Signing the treaty with Japan, Stalin was definitely aware of contradictions between America and Japan. The Soviet leader knew that the Japanese government had two variants to spread the aggression: a "northern" - against the USSR, and a "southern" variant. Stalin understood that the non-aggression treaty between the USSR and Japan would allow the latter to feel free about its activities in the south, without any pressure from the "north," - i.e. on the part of the Soviet Union. Yet, this did not mean that Moscow was interested in a war between Japan and the USA. It was better for the USSR, if the USA got involved in the war in Europe, against Germany, but not in Asia, against Japan. In this case, Germany would not dare to attack the Soviet Union.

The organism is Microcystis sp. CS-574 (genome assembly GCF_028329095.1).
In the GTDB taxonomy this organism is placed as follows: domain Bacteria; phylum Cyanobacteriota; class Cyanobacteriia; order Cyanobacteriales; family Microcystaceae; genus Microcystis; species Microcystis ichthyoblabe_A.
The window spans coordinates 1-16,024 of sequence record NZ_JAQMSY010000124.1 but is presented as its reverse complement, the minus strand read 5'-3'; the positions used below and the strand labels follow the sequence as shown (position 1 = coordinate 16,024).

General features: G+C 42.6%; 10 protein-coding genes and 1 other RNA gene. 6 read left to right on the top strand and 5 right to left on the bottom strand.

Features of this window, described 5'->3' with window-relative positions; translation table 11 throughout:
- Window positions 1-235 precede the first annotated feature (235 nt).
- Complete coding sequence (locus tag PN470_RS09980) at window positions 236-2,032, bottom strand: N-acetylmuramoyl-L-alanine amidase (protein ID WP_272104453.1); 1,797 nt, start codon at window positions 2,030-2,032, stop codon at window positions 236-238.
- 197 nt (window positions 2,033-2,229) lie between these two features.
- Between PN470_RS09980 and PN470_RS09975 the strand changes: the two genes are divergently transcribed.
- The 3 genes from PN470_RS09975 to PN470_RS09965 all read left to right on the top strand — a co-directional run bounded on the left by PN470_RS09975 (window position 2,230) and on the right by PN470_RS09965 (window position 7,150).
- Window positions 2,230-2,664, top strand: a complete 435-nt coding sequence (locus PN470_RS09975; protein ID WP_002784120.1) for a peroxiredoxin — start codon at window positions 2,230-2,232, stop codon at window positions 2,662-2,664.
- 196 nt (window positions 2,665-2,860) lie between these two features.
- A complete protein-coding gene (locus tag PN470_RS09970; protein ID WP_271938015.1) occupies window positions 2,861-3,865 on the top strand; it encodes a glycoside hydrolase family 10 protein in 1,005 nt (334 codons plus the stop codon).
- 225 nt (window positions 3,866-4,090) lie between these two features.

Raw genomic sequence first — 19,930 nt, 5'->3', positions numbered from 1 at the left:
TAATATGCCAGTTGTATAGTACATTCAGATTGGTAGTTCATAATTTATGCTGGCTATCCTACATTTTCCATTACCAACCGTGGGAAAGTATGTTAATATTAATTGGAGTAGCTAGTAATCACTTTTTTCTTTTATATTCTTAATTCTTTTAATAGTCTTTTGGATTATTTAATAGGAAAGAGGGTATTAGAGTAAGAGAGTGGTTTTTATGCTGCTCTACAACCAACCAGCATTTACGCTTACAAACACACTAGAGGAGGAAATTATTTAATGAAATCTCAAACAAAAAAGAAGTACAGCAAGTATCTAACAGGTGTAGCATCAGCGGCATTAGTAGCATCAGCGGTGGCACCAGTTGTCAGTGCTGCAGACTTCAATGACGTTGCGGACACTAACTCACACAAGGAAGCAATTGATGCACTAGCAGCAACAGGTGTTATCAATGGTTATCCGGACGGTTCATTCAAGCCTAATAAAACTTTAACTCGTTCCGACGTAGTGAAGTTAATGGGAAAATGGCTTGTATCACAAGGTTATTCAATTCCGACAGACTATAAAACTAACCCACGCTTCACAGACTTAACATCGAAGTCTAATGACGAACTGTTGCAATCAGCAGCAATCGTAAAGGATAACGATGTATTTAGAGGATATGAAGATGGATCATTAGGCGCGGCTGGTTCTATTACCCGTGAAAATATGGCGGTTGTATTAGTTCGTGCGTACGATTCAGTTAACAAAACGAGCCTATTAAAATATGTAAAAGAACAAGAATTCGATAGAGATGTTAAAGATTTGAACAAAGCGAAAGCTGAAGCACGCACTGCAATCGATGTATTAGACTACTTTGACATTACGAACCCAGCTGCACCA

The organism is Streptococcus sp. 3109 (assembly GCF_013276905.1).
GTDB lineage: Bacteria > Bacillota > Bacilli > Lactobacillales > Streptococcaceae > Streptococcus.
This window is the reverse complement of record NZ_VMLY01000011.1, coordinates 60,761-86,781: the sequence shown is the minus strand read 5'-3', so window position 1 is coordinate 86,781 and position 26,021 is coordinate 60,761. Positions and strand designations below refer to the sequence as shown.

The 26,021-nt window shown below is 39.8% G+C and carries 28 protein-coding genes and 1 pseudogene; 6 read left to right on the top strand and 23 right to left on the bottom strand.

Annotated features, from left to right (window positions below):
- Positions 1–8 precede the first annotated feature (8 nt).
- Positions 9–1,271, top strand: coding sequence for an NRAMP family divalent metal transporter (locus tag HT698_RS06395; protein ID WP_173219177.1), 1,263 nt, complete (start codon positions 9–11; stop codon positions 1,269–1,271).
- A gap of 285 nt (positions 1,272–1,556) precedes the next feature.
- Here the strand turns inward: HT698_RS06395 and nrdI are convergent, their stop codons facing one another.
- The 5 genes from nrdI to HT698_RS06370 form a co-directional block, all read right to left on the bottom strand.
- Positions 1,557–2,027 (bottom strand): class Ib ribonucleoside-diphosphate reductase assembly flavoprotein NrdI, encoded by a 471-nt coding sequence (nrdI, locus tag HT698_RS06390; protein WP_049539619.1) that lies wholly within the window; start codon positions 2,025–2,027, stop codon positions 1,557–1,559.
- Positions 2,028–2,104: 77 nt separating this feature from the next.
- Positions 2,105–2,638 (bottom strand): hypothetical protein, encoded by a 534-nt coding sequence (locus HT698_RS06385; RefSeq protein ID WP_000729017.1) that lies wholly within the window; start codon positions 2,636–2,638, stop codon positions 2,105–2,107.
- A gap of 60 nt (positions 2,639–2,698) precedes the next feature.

On June 22nd, 1941, fascist Germany traitorously attacked the USSR. The position of American right-wing conservative politicians was expressed by then senator (later - the American president) Truman. Harry S. Truman said: "If we see that Germany is winning the war, we should help Russia, but if Russia is winning, we should help Germany. Let them kill each other as much as they want."

American President Roosevelt did not share such an unprincipled and cynical stance. On the threshold of Germany's attack on the USSR, Roosevelt told British Prime Minister Churchill that if Germans were going to attack Russia, he would publicly support any statements that Churchill might release, welcoming Russia as an ally.